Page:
It hasn’t taken long for teams to begin coveting the Richmond market. A source tells us that two Carolina League clubs have already contacted Richmond about relocating there for 2009. I imagine they won’t be the last.
But before I get to local coverage of Atlanta’s decision to sever its ties to Richmond after 42 years by moving its Triple-A affiliate to Gwinnett, Ga., there are a few other stories worth noting:
• Rookie-level Williamsport plans to unveil a new team identity tomorrow. The New York-Penn League affiliate has been working with Plan B. Branding on new logos, uniforms, caps–the works.
• Double-A Erie sent out a press release to announce a press conference for this afternoon "to make a special announcement regarding the future of the club." An inquiry seeking further explanation of the rather vague e-mail was not returned. Representatives from Mandalay Baseball and the Erie County Convention Authority will be attendance.
• Everything must go at the Great Falls souvenir shop, for beginning next season the team will change its moniker from White Sox to Voyagers. Apparently the nickname Voyagers has some local history. According to the new team Website, Voyagers was chosen because of its connection to Legion Park. In 1950, Nick Mariana, the general manager of the Great Falls Baseball team, filmed two rotating, silvery objects above the ball park. The Mariana film is one of the strongest cases supporting the existence of UFO’s.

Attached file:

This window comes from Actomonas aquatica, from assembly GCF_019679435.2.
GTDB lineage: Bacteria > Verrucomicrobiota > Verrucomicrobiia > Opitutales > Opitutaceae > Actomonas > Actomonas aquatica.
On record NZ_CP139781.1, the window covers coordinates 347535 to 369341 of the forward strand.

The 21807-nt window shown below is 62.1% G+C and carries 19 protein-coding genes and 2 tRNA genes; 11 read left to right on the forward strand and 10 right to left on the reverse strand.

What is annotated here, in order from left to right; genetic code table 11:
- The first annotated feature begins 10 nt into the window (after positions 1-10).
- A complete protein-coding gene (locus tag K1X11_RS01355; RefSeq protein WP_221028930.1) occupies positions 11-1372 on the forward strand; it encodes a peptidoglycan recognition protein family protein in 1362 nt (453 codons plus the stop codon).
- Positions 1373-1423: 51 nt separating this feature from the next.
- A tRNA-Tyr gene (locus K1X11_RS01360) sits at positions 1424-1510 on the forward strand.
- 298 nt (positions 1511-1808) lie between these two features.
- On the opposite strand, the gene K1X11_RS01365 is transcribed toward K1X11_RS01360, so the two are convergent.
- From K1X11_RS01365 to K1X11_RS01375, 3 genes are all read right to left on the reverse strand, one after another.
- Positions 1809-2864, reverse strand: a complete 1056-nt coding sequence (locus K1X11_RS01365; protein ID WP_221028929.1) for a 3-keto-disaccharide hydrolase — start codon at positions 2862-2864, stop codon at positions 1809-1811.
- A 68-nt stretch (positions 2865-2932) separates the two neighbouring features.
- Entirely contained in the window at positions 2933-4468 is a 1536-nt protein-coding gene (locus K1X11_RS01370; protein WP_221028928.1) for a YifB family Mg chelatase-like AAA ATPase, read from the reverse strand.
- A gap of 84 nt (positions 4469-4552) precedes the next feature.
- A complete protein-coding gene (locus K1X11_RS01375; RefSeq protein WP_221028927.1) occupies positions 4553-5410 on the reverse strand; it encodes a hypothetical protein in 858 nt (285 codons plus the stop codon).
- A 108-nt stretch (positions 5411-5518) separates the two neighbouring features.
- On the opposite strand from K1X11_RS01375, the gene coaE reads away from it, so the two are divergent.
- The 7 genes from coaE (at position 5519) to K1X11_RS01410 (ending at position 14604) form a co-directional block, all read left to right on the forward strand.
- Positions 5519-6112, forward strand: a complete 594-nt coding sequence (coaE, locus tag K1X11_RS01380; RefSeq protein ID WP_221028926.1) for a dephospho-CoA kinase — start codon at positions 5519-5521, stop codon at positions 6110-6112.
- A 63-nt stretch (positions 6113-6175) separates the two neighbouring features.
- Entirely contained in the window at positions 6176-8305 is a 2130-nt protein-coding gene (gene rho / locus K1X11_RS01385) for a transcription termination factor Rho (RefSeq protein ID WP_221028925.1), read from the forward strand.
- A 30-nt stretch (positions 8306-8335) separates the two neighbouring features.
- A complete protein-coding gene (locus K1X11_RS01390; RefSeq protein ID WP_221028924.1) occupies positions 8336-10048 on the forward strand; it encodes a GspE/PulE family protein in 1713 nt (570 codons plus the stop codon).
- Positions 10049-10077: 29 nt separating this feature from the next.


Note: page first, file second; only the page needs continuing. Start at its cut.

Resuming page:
But the big news of the week is clearly the departure of the Braves from Richmond. The decision caught Richmond by surprise despite eight years of negotiations to renovate the Diamond or build a new ballpark. The same article mentions two teams have already contacted the city about relocating. Richmond mayor Doug Wilder said this morning on a radio show that the city did not support spending millions of taxpayer dollars for a new ballpark, which does not necessarily jibe with earlier plans. Wilder also talks about being embarrassed by sagging at attendance R-Braves games, notably a playoff game last season: "I looked around and you could have counted the teams, you could have counted the groundskeepers, you could have counted the service people – we didn’t have a thousand people barely. I sat next to [Atlanta Braves Executive Vice President] Mike Plant and I was embarrassed," he said this morning on Lite 98.1 FM.
Meanwhile, Times-Dispatch columnist Michael Paul Williams takes the city to task for losing the club.
Naturally, the mood is a bit brighter in Gwinnett County, which will build an expected $45 million ballpark for the Braves. The big winners in the deal appear to be the Braves themselves, who will reap most of the profits from the county-built ballpark. Gwinnett County commissioners made a strong push for the team, pulling off in four months what Richmond could not in eight years.